Things are changing in “El Barrio.”
Over the past two years, East Harlem — also known as Spanish Harlem with a predominantly Puerto Rican, Dominican and Mexican diaspora — has slowly become more gentrified.
According to a plan put forward by the city late last year, the area might potentially be undergoing rezoning that would bring more retail stores and restaurants.
And with that comes new residents. Agents have noted that a number of first-time buyers are purchasing properties in the neighborhood because it is relatively affordable compared to the rest of Manhattan, and the presence of the 4,5 and 6 train service make connectivity to downtown Manhattan, and the Bronx easy.
“I’ve had doctors, fashion designers, bankers, and educators as clients. The one thing they have in common is they are seeking good value and a great location,” says Juan Rosado, a real estate agent with Citi Habitats. “In East Harlem you are never too far from the action.”
Rechelle Balanzat, a 31-year-old entrepreneur, who owns Juliette Laundry, an on-demand mobile app for laundry services, will be moving into the neighborhood in March. “It’s much more affordable,” says the current Nolita resident, adding, “Unlike the hustle and bustle of downtown, it’s very quiet here and I love visiting the bodegas and local restaurants.”
The neighborhood is a mix of residential and commercial properties. Along East 116th street, between 2nd and 3rd avenues, Mexican, Puerto Rican and Dominican eateries, cafes and taco carts line the sidewalks.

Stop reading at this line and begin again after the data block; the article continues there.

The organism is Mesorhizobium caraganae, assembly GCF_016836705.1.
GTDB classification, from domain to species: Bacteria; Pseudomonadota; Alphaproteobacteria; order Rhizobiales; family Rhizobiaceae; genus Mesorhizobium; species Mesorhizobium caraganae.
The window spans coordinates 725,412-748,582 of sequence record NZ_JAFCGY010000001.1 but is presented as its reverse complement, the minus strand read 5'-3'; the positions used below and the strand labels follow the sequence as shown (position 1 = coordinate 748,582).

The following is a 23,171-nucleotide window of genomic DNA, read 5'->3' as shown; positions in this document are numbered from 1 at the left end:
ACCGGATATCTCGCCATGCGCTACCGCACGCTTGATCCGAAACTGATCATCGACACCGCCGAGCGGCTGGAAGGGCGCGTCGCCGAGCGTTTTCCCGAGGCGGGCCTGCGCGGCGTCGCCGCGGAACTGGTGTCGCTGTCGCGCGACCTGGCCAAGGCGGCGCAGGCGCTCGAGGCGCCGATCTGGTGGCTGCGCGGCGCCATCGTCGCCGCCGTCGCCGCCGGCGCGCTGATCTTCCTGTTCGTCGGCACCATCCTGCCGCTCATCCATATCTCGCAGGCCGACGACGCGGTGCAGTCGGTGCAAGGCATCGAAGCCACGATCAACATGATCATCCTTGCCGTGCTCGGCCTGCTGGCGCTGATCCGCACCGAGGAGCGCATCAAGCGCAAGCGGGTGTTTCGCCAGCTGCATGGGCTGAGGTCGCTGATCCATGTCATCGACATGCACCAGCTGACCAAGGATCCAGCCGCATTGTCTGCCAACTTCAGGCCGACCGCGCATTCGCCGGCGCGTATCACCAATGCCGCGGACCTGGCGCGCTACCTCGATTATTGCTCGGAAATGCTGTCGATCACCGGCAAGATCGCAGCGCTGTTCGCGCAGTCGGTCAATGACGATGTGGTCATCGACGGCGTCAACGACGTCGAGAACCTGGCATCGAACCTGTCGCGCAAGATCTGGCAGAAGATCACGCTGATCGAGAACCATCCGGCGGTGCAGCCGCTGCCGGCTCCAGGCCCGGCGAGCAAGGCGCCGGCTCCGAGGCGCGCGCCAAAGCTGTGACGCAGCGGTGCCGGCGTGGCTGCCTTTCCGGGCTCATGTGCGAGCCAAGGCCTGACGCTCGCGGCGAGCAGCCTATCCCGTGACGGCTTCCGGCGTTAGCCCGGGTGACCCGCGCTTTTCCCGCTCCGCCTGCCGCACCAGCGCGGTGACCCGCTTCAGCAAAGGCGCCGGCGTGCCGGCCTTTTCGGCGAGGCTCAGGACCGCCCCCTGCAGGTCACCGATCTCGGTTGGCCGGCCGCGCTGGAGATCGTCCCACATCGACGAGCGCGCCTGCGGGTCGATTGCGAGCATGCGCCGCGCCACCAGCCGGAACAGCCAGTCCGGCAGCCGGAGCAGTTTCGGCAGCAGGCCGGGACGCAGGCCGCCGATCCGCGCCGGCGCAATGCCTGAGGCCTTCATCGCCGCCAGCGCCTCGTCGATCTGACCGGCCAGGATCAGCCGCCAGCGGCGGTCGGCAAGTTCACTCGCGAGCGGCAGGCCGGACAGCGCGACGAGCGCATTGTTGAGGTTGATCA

Although there are luxury properties like One Museum Mile and 1399 Park Avenue, regular market rate housing and public housing are also available in the neighborhood. Along East 111th Street, between Park Avenue and Madison Avenue, a strip of affordable housing is coming up soon and recently, a 400-unit building with affordable housing was approved on Lexington Avenue, between East 107th and 108th.
Still the influx of new development means unwanted change for others.
“The rent prices for stores and homes are going up and people are moving out, to places like the Bronx says Pedro Ramos, who helps fun his family’s Mexican grocery store, El Agave, on East 116th street, near 2nd avenue. “We used to own a store across the street for about 11 years. But the rent went up way too high and we had to move out. Now we rent this space for our store.”
“The vast majority of residential buildings in East Harlem are multi-family. It’s a mix between older walk-up buildings and new elevator rental and condo developments,” says Rosado. According to him, the further east the apartment is from Lexington Avenue, the lower its costs.
“Prices vary greatly, but resale wise apartments usually sell for around $800-950 per square foot,” said Matthew Cohen, a real estate salesperson at CORE.
“In addition, pricing both for rentals and sales is less expensive in East Harlem than it is in the west side of Harlem.”